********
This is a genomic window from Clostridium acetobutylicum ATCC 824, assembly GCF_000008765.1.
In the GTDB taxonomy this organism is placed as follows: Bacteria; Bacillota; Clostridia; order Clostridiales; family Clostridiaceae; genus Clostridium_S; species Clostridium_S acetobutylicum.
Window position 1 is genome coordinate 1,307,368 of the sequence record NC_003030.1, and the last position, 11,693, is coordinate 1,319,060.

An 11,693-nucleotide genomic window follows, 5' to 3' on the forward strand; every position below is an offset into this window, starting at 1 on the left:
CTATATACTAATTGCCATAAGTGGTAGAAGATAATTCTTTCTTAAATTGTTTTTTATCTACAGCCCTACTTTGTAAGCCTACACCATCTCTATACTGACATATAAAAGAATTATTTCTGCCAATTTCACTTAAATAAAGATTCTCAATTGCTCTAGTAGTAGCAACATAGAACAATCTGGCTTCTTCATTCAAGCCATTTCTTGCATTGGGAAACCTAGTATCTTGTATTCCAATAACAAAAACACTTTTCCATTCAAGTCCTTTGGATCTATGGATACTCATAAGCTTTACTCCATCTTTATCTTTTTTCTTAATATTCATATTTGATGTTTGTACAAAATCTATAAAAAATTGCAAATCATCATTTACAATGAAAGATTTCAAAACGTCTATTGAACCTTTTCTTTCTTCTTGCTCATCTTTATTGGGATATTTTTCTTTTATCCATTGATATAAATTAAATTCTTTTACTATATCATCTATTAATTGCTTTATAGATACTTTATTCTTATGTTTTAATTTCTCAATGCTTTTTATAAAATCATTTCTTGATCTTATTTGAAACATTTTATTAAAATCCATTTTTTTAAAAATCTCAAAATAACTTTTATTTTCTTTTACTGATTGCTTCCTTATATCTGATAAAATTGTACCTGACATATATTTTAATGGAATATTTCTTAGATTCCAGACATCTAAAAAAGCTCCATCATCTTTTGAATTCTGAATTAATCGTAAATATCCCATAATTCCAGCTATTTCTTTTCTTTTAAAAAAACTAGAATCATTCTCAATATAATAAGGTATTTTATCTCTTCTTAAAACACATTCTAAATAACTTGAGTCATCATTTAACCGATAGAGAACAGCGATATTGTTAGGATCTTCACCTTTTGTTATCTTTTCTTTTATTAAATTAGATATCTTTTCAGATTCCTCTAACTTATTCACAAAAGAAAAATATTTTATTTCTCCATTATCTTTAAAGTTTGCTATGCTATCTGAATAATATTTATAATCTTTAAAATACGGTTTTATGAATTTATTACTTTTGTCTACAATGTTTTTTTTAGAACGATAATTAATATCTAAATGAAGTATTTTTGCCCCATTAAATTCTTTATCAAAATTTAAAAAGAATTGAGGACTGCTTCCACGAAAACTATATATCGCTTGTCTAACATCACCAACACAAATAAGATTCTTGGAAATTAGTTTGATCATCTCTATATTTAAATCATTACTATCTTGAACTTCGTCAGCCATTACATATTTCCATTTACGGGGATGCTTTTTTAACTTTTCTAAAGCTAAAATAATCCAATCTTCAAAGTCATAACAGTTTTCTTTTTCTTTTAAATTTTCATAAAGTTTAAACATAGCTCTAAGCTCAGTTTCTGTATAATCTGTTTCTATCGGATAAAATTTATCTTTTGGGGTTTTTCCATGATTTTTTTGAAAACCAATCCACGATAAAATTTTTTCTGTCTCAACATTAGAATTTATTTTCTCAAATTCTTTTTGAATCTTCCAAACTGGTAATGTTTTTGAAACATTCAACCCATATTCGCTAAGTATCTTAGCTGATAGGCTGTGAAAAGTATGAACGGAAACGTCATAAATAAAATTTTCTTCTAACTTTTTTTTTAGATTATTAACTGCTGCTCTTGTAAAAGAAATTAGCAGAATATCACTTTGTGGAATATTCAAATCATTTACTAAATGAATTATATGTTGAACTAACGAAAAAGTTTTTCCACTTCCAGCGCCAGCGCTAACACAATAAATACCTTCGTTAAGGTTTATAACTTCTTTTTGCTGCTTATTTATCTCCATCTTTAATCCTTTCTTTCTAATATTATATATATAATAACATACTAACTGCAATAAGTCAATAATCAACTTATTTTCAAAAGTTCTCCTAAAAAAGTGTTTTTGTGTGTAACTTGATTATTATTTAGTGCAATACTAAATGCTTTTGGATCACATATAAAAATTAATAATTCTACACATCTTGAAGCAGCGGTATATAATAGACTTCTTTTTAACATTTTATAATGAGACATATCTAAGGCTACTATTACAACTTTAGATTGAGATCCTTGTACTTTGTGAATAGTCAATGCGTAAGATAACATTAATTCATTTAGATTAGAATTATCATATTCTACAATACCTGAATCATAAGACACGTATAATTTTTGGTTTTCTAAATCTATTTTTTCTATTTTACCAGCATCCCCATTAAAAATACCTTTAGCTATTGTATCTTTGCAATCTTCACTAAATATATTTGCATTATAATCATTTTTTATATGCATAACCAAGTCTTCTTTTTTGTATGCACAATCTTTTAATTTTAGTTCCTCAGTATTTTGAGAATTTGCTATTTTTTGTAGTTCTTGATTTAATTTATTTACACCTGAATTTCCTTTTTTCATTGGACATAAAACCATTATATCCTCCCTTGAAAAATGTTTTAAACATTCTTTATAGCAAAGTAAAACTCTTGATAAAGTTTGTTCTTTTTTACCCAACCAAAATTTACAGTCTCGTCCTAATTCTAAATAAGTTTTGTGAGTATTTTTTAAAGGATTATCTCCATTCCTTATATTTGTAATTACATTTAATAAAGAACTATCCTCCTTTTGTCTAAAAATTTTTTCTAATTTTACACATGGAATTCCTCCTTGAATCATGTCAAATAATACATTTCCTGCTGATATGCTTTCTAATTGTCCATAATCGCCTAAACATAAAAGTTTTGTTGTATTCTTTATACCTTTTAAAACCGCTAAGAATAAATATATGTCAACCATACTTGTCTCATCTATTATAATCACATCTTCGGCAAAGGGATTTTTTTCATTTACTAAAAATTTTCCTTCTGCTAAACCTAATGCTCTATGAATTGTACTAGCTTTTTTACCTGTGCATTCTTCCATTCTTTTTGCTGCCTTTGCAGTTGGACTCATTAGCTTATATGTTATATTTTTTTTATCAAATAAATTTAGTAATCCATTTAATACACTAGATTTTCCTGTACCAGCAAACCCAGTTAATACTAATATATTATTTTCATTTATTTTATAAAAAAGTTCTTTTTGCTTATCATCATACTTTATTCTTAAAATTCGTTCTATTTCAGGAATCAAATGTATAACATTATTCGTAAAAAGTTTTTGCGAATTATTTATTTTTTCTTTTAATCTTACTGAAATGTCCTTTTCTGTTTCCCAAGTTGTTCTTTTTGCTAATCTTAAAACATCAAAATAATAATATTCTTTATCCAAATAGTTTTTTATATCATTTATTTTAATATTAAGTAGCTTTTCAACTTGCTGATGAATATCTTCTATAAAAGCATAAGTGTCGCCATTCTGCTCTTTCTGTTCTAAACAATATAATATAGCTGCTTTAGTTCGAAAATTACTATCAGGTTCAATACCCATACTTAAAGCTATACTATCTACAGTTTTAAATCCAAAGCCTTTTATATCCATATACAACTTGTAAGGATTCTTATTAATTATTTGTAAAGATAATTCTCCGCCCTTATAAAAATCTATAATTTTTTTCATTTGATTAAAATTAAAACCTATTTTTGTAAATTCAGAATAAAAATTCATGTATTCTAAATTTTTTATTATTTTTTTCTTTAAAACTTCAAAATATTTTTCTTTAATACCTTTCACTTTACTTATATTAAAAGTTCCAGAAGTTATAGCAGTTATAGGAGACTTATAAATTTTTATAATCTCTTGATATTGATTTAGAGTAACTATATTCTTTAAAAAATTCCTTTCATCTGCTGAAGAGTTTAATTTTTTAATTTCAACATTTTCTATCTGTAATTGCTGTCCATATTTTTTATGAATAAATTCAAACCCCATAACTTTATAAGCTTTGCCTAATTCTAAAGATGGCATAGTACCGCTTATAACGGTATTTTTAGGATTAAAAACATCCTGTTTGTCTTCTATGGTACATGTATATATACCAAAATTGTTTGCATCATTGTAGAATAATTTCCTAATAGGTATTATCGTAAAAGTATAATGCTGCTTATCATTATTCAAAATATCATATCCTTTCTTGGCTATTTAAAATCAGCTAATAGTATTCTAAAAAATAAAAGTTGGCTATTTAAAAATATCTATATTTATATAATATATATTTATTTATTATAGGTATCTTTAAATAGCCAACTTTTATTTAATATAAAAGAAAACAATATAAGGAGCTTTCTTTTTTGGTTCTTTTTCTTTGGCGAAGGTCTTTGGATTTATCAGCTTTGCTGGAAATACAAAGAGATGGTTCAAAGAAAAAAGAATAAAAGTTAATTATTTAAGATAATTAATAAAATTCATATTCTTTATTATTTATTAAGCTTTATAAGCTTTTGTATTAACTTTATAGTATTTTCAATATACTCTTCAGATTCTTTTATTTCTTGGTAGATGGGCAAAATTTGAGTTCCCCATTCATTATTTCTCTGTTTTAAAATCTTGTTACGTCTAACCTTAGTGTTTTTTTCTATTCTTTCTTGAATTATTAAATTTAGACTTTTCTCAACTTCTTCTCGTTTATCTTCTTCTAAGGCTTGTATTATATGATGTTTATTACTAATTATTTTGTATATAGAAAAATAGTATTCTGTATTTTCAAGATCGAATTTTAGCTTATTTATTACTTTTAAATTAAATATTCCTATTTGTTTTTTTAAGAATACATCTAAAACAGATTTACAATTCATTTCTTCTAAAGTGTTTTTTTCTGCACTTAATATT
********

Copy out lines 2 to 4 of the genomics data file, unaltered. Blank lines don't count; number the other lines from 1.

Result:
In the GTDB taxonomy this organism is placed as follows: Bacteria; Bacillota; Clostridia; order Clostridiales; family Clostridiaceae; genus Clostridium_S; species Clostridium_S acetobutylicum.
Window position 1 is genome coordinate 1,307,368 of the sequence record NC_003030.1, and the last position, 11,693, is coordinate 1,319,060.

An 11,693-nucleotide genomic window follows, 5' to 3' on the forward strand; every position below is an offset into this window, starting at 1 on the left: